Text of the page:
Another weekend of rain, this time enough to force the cancellation of the Kaitaia A&P Show for the second time in five years. The river came up and over our bridge, of course.
Ingrid and bull #43 went off on a truck early this morning. I booked them to go to the works a couple of weeks ago when things were beginning to look pretty dry and the grass growth had slowed.
#43 has done two years of breeding and most of the cows should be in calf to him this year. I'm not intending to use him again, so he might as well go now - the newer and better version of bull is always pushing out the older one.
Ingrid produced twins - Ingrette and her dead sister - in September. Ingrette, as you will know if you're a regular reader, had to be shot after seven weeks of very involved care from me. Ingrid has therefore never produced a live calf at weaning, and having produced twins at her second calving, it's likely she would have done so again. If these two had survived, I'd be quite willing to continue with her, but three dead calves from two calvings is too much. As the celebrated first twin calf of Ivy, it's hard to say goodbye to Ingrid. But as one of the stud cows, she had to prove herself as a productive and fertile cow, or I'd be irresponsibly breeding a lot of potential problems into the herd. Sentimentality and farming business are not supposed to coexist, but ... I do as I ought eventually, as soon as I am able to resign myself to the inevitable.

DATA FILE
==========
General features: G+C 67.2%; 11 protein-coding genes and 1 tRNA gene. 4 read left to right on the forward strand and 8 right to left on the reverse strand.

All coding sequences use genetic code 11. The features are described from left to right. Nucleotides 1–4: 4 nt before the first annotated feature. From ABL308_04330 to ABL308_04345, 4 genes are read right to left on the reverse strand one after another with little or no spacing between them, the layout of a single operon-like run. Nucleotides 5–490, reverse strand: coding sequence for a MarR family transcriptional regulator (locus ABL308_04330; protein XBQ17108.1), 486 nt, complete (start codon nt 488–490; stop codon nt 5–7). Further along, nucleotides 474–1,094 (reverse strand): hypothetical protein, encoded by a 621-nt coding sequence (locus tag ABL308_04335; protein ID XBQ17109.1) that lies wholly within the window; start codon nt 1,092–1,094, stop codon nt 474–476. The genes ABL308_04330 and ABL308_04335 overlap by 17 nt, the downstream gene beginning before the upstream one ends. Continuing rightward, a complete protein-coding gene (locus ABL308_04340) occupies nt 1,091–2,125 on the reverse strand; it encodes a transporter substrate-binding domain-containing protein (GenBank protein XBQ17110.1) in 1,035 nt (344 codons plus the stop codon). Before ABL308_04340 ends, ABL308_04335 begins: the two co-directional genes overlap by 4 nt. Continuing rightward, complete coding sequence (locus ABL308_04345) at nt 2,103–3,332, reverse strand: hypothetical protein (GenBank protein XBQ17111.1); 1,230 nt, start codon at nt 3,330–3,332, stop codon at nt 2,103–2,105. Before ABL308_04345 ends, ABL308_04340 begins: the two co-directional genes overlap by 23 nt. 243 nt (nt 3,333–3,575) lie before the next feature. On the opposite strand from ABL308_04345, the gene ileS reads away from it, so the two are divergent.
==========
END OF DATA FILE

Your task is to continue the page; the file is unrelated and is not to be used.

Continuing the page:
We went to the AGM of the Far North Organic Growers group, held this year on an ostrich and emu farm. We joined the group as "support members" a few months ago, so we could take part in some of their workshops which are of interest to us.
After the meeting and lunch, we were taken on a tour around the small property, firstly viewing and standing amongst the Emus.
I found it quite strange to stand and look at a bird at my own eye level.
And what marvellous eyes they are!
The ostriches, while being terribly impressive, are not a type of livestock I would ever want to farm! If I had bulls that aggressive, they'd be on the first truck out of here - or shot in the paddock for the safety of anyone nearby! I suppose if you like them and learn how to manage them it's a different story, but I'll stick to watching them from afar!
This male challenges the farmer whenever he goes near the enclosure. We were warned to stand clear of the fence in case the bird kicked out with his feet. They're fast, very strong and, in my opinion, downright nasty!
The annual dope-extermination hunt is obviously in progress again.
A very slow-flying plane was closely inspecting the hills to the south of us this afternoon and I was sure I could hear a helicopter's throbbing noise as well. Eventually it came into view over the hills, where it was obviously spraying the illegal crops of those who grow Cannabis in the bush, usually on property which doesn't belong to them. I understand they spray with a herbicide which also contains a dye which makes it obvious the plants have been poisoned and thus cannot be consumed. Northland is such a good growing area for the plants that this method of control has been used for some years, to enable the Police to manage the problem at the "grass roots" level.